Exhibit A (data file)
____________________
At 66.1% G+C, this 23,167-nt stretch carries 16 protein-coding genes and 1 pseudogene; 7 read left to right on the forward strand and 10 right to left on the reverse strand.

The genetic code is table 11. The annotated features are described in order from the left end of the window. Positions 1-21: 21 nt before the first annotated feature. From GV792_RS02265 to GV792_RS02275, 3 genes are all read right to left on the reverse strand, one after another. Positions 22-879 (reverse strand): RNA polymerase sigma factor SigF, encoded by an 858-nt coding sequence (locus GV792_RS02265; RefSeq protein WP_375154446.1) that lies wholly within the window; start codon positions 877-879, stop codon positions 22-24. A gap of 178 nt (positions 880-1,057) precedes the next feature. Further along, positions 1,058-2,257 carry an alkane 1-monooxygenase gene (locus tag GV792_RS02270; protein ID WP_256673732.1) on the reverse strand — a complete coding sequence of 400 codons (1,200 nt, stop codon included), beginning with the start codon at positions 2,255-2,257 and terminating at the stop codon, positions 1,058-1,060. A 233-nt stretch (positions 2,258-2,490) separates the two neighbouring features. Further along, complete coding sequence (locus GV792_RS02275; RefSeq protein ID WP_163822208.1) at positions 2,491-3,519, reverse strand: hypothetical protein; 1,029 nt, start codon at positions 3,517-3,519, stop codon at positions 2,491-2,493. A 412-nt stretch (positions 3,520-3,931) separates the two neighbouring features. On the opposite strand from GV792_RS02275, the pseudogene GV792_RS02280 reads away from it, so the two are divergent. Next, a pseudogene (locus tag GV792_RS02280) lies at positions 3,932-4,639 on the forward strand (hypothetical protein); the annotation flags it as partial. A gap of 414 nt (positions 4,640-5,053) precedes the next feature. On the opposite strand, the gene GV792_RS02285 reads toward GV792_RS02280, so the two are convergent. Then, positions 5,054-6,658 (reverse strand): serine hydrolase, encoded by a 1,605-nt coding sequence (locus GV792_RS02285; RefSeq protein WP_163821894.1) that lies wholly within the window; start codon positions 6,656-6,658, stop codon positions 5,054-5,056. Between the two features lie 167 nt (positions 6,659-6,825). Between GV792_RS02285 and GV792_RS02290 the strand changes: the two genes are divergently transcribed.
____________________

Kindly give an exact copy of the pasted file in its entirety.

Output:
At 66.1% G+C, this 23,167-nt stretch carries 16 protein-coding genes and 1 pseudogene; 7 read left to right on the forward strand and 10 right to left on the reverse strand.

The genetic code is table 11. The annotated features are described in order from the left end of the window. Positions 1-21: 21 nt before the first annotated feature. From GV792_RS02265 to GV792_RS02275, 3 genes are all read right to left on the reverse strand, one after another. Positions 22-879 (reverse strand): RNA polymerase sigma factor SigF, encoded by an 858-nt coding sequence (locus GV792_RS02265; RefSeq protein WP_375154446.1) that lies wholly within the window; start codon positions 877-879, stop codon positions 22-24. A gap of 178 nt (positions 880-1,057) precedes the next feature. Further along, positions 1,058-2,257 carry an alkane 1-monooxygenase gene (locus tag GV792_RS02270; protein ID WP_256673732.1) on the reverse strand — a complete coding sequence of 400 codons (1,200 nt, stop codon included), beginning with the start codon at positions 2,255-2,257 and terminating at the stop codon, positions 1,058-1,060. A 233-nt stretch (positions 2,258-2,490) separates the two neighbouring features. Further along, complete coding sequence (locus GV792_RS02275; RefSeq protein ID WP_163822208.1) at positions 2,491-3,519, reverse strand: hypothetical protein; 1,029 nt, start codon at positions 3,517-3,519, stop codon at positions 2,491-2,493. A 412-nt stretch (positions 3,520-3,931) separates the two neighbouring features. On the opposite strand from GV792_RS02275, the pseudogene GV792_RS02280 reads away from it, so the two are divergent. Next, a pseudogene (locus tag GV792_RS02280) lies at positions 3,932-4,639 on the forward strand (hypothetical protein); the annotation flags it as partial. A gap of 414 nt (positions 4,640-5,053) precedes the next feature. On the opposite strand, the gene GV792_RS02285 reads toward GV792_RS02280, so the two are convergent. Then, positions 5,054-6,658 (reverse strand): serine hydrolase, encoded by a 1,605-nt coding sequence (locus GV792_RS02285; RefSeq protein WP_163821894.1) that lies wholly within the window; start codon positions 6,656-6,658, stop codon positions 5,054-5,056. Between the two features lie 167 nt (positions 6,659-6,825). Between GV792_RS02285 and GV792_RS02290 the strand changes: the two genes are divergently transcribed.